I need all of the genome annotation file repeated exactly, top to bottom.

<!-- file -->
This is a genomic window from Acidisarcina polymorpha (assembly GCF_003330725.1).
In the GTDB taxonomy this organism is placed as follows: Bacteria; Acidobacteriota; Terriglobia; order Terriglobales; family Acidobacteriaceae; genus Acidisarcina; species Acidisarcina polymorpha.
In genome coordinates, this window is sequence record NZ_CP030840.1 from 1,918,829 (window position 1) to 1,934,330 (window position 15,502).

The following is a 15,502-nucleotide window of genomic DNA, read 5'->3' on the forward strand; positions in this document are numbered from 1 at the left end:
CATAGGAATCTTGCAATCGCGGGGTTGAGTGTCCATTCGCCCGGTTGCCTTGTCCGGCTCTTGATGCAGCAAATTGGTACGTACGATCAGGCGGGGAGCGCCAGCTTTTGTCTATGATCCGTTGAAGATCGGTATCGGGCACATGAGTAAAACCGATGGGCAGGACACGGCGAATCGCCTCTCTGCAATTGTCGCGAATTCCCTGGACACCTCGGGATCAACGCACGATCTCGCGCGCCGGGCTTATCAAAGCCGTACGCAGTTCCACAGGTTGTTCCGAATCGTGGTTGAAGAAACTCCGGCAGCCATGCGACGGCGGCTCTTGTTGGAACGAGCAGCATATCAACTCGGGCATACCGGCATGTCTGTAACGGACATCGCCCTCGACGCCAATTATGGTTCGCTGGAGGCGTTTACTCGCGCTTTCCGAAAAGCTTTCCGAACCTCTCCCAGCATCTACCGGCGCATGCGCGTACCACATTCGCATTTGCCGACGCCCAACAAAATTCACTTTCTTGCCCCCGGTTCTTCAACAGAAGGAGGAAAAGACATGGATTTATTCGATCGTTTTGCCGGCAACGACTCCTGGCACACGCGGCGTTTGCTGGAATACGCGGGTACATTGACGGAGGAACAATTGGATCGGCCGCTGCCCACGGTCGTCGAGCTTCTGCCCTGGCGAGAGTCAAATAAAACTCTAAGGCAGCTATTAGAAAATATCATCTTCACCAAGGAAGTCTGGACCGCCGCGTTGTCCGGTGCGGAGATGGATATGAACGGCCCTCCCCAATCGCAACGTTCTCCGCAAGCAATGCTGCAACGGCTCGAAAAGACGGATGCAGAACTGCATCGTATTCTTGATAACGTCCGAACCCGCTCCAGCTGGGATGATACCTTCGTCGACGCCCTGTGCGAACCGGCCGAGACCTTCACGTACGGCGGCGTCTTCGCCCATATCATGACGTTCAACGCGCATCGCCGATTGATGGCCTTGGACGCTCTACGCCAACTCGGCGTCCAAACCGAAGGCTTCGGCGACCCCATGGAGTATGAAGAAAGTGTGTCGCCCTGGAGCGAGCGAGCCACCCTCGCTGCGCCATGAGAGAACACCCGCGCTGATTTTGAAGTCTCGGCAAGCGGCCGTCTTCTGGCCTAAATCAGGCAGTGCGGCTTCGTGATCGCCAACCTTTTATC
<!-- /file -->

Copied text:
This is a genomic window from Acidisarcina polymorpha (assembly GCF_003330725.1).
In the GTDB taxonomy this organism is placed as follows: Bacteria; Acidobacteriota; Terriglobia; order Terriglobales; family Acidobacteriaceae; genus Acidisarcina; species Acidisarcina polymorpha.
In genome coordinates, this window is sequence record NZ_CP030840.1 from 1,918,829 (window position 1) to 1,934,330 (window position 15,502).

The following is a 15,502-nucleotide window of genomic DNA, read 5'->3' on the forward strand; positions in this document are numbered from 1 at the left end:
CATAGGAATCTTGCAATCGCGGGGTTGAGTGTCCATTCGCCCGGTTGCCTTGTCCGGCTCTTGATGCAGCAAATTGGTACGTACGATCAGGCGGGGAGCGCCAGCTTTTGTCTATGATCCGTTGAAGATCGGTATCGGGCACATGAGTAAAACCGATGGGCAGGACACGGCGAATCGCCTCTCTGCAATTGTCGCGAATTCCCTGGACACCTCGGGATCAACGCACGATCTCGCGCGCCGGGCTTATCAAAGCCGTACGCAGTTCCACAGGTTGTTCCGAATCGTGGTTGAAGAAACTCCGGCAGCCATGCGACGGCGGCTCTTGTTGGAACGAGCAGCATATCAACTCGGGCATACCGGCATGTCTGTAACGGACATCGCCCTCGACGCCAATTATGGTTCGCTGGAGGCGTTTACTCGCGCTTTCCGAAAAGCTTTCCGAACCTCTCCCAGCATCTACCGGCGCATGCGCGTACCACATTCGCATTTGCCGACGCCCAACAAAATTCACTTTCTTGCCCCCGGTTCTTCAACAGAAGGAGGAAAAGACATGGATTTATTCGATCGTTTTGCCGGCAACGACTCCTGGCACACGCGGCGTTTGCTGGAATACGCGGGTACATTGACGGAGGAACAATTGGATCGGCCGCTGCCCACGGTCGTCGAGCTTCTGCCCTGGCGAGAGTCAAATAAAACTCTAAGGCAGCTATTAGAAAATATCATCTTCACCAAGGAAGTCTGGACCGCCGCGTTGTCCGGTGCGGAGATGGATATGAACGGCCCTCCCCAATCGCAACGTTCTCCGCAAGCAATGCTGCAACGGCTCGAAAAGACGGATGCAGAACTGCATCGTATTCTTGATAACGTCCGAACCCGCTCCAGCTGGGATGATACCTTCGTCGACGCCCTGTGCGAACCGGCCGAGACCTTCACGTACGGCGGCGTCTTCGCCCATATCATGACGTTCAACGCGCATCGCCGATTGATGGCCTTGGACGCTCTACGCCAACTCGGCGTCCAAACCGAAGGCTTCGGCGACCCCATGGAGTATGAAGAAAGTGTGTCGCCCTGGAGCGAGCGAGCCACCCTCGCTGCGCCATGAGAGAACACCCGCGCTGATTTTGAAGTCTCGGCAAGCGGCCGTCTTCTGGCCTAAATCAGGCAGTGCGGCTTCGTGATCGCCAACCTTTTATC